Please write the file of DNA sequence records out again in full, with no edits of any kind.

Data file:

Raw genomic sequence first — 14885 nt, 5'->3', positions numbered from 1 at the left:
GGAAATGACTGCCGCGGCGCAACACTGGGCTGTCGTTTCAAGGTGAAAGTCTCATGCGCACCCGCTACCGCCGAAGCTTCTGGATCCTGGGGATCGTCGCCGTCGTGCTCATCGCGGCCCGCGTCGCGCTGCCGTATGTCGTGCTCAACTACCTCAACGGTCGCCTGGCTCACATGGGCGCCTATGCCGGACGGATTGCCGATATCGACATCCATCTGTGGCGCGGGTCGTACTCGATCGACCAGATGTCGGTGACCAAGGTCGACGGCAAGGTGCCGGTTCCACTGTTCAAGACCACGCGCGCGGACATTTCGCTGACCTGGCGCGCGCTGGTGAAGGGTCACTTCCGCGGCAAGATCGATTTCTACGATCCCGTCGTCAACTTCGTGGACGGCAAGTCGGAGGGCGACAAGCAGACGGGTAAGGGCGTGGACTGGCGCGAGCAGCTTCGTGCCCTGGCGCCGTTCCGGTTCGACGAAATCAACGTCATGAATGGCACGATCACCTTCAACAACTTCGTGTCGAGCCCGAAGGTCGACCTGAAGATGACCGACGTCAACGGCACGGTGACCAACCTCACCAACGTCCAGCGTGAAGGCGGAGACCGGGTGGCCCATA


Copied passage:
Raw genomic sequence first — 14885 nt, 5'->3', positions numbered from 1 at the left:
GGAAATGACTGCCGCGGCGCAACACTGGGCTGTCGTTTCAAGGTGAAAGTCTCATGCGCACCCGCTACCGCCGAAGCTTCTGGATCCTGGGGATCGTCGCCGTCGTGCTCATCGCGGCCCGCGTCGCGCTGCCGTATGTCGTGCTCAACTACCTCAACGGTCGCCTGGCTCACATGGGCGCCTATGCCGGACGGATTGCCGATATCGACATCCATCTGTGGCGCGGGTCGTACTCGATCGACCAGATGTCGGTGACCAAGGTCGACGGCAAGGTGCCGGTTCCACTGTTCAAGACCACGCGCGCGGACATTTCGCTGACCTGGCGCGCGCTGGTGAAGGGTCACTTCCGCGGCAAGATCGATTTCTACGATCCCGTCGTCAACTTCGTGGACGGCAAGTCGGAGGGCGACAAGCAGACGGGTAAGGGCGTGGACTGGCGCGAGCAGCTTCGTGCCCTGGCGCCGTTCCGGTTCGACGAAATCAACGTCATGAATGGCACGATCACCTTCAACAACTTCGTGTCGAGCCCGAAGGTCGACCTGAAGATGACCGACGTCAACGGCACGGTGACCAACCTCACCAACGTCCAGCGTGAAGGCGGAGACCGGGTGGCCCATA